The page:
I keep rewriting this first paragraph, but they’re all basically me gushing and screaming over my favorite director, Quentin Tarantino releasing a new movie. As of writing, I’ve seen it twice and have plans to go again in a couple days. The DTLA Alamo Drafthouse finally (FINALLY!) opened, so I thought it was an appropriate venue for my first viewing and an appropriate film for my first trip. Unfortunately, because they were still in preview mode, they lost my order and I was hangry and frustrated and distracted as all hell. So I used A-List to get in another screening hte next day. But the one I’m truly excited for is seeing it at Tarantino’s own New Beverly theater. The earliest I could get tickets for was nearly two weeks after opening. So that’ll be fun, but let’s talk about the movie
Tarantino has described this movie as his Roma, a nostalgic film that captures a snapshot of the time and place he grew up in. Set in 1969 Los Angeles, we meet Leonardo Dicaprio’s Rick Dalton. Rick was once the star of a big tv western, but in recent years he’s been reduced to villainous guest appearances. His stunt man Cliff Booth (Brad Pitt) has even fewer prospects in his craft, and spends his days as a driver and personal assistant to his ride or die BFFF. To really drive a stake thru the heart of his dreams, Dalton lives next door to up and coming actress Sharon Tate (Margot Robbie) and her big shot director husband Roman Polanski. And we all know how her story turned out, or do we?
Because it’s a Tarantino movie, it no surprise that I absolutely loved it. In spirit, it felt most like Inglorious Basterds, a sprawling ensemble whose storylines converge in some riveting revisionist history. Like Basterds, there is A LOT going on. It is gonna take a few goes to piece it all together (even without the distractions of the first), but already from one soak it all in screening to one see how it fits together screening my love for it has gone up. Basterds actually worked similarly for me. I was underwhelmed on first view (or maybe I was really overwhelmed) but I grew to love it just a little more and just a little more with each viewing. Right now, I’d rank Basterds as my third favorite Tarantino (but the top three have minimal separation…Reservoir Dogs and Kill Bill before you ask), and Hollywood is prolly smack in the middle. Still, even the bottom of my Tarantino list (currently Django Unchained) is still a pretty awesome movie.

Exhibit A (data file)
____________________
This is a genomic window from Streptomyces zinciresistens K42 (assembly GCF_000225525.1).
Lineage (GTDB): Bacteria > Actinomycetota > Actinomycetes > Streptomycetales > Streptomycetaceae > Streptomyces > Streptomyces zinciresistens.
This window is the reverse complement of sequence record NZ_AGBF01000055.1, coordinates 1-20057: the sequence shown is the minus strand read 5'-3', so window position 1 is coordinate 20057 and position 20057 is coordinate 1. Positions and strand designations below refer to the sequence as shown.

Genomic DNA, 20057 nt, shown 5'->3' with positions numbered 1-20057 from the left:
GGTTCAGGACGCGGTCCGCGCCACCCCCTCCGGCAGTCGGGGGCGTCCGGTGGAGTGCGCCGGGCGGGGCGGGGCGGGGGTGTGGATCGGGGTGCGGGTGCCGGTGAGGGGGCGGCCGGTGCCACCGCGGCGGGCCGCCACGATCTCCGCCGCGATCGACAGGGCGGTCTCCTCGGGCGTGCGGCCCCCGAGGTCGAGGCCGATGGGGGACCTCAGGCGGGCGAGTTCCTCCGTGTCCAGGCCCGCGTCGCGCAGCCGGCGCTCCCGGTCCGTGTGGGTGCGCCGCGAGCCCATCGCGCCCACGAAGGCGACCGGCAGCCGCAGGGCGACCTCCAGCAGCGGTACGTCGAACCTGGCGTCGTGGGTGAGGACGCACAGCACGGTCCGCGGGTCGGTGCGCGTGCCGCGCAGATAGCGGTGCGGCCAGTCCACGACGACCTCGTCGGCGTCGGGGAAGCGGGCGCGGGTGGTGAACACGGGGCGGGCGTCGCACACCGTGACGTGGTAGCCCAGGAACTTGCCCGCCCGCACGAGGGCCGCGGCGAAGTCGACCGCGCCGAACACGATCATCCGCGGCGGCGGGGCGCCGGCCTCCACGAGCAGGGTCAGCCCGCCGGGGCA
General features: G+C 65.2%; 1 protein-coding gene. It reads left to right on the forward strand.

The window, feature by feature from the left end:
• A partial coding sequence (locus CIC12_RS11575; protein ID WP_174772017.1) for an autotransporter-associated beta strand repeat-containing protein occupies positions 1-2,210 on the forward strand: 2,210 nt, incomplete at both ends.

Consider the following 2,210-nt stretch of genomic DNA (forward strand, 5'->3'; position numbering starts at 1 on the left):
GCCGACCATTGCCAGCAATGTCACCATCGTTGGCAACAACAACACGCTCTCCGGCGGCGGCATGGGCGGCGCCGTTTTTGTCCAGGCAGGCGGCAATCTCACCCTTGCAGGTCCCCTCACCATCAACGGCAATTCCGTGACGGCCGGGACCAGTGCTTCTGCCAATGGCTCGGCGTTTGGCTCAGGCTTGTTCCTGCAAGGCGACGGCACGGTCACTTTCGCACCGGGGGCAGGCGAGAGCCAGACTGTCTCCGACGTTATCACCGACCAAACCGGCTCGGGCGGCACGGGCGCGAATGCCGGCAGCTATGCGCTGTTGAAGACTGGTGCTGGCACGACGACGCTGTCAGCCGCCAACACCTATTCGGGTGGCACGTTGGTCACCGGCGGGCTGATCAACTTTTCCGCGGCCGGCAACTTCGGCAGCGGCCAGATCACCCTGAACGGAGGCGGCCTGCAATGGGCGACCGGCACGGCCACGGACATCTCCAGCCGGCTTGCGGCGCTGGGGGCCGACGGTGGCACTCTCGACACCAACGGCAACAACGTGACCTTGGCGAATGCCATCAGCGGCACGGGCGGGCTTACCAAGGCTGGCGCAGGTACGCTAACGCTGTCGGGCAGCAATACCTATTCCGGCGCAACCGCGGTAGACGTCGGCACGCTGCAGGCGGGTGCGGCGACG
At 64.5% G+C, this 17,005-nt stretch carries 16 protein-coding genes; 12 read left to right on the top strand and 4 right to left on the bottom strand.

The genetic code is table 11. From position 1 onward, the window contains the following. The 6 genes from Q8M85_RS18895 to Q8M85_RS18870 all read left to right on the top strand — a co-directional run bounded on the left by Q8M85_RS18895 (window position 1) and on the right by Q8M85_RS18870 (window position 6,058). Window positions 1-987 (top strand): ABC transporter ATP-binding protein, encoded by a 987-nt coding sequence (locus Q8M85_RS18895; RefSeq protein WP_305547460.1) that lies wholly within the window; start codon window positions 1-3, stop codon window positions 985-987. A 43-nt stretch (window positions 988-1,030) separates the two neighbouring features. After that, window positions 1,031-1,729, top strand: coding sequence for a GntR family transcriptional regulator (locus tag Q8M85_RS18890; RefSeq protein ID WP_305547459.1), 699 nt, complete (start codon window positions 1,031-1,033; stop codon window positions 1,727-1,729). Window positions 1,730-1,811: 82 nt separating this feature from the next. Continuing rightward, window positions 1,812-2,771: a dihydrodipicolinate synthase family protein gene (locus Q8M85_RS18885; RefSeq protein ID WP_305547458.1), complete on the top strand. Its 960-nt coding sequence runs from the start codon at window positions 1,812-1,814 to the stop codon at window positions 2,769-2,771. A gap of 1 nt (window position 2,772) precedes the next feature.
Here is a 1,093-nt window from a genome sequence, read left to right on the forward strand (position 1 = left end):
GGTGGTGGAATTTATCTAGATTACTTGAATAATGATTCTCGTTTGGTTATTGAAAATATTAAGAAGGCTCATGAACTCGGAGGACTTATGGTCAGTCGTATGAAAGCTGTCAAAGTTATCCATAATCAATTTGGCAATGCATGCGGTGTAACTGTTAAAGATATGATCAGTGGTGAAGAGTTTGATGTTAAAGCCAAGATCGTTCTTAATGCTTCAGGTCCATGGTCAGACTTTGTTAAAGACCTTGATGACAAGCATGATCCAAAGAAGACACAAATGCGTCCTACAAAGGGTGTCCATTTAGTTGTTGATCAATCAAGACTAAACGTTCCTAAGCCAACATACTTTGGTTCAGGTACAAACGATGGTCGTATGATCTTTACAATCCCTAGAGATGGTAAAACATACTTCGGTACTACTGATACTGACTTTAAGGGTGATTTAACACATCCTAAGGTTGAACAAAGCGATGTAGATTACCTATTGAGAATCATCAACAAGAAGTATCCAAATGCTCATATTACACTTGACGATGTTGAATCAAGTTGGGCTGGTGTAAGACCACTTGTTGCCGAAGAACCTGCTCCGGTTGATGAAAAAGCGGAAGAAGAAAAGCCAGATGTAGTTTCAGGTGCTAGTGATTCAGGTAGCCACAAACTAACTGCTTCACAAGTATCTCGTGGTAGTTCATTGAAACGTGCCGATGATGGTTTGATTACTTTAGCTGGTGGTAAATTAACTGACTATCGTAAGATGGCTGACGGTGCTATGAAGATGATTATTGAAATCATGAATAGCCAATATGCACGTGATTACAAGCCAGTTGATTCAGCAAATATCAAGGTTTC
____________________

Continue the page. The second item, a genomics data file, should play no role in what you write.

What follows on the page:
I will say that this is by far the most self indulgent film my boy has ever made, and that’s saying something. So much of it felt like he was doing things just because he could. For me, there is no self I would rather indulge, but even I found myself wondering if certain bits were necessary. I still loved it, but I get that it could be a turn off for some.
The casting, as always, was perfection. Leo and Brad are an EPIC duo that will go down in Hollywood (and possibly awards) history. I could watch them do their thing (together or apart) all day and if there’s ever a ten hour cut, I will watch every second of it. Margot Robbie is angelic and I couldn’t take my eyes off her. But there’s so many great bit roles as well. A fun game is spotting famous famous in the supporting cast and trying to remember their connection to Tarantino. Hardly a scene goes by without someone memorable. Also fun is spotting all the usual signature flourishes, something he plays up as well in the mid credits
All of this is to say that I am very excited for the next round on Tuesday. And I gotta start thinking of a good drinking game for next year’s Single Awareness Day Blood and Booze
Once Upon a Time in Hollywood – \m/ \m/ \m/ \m/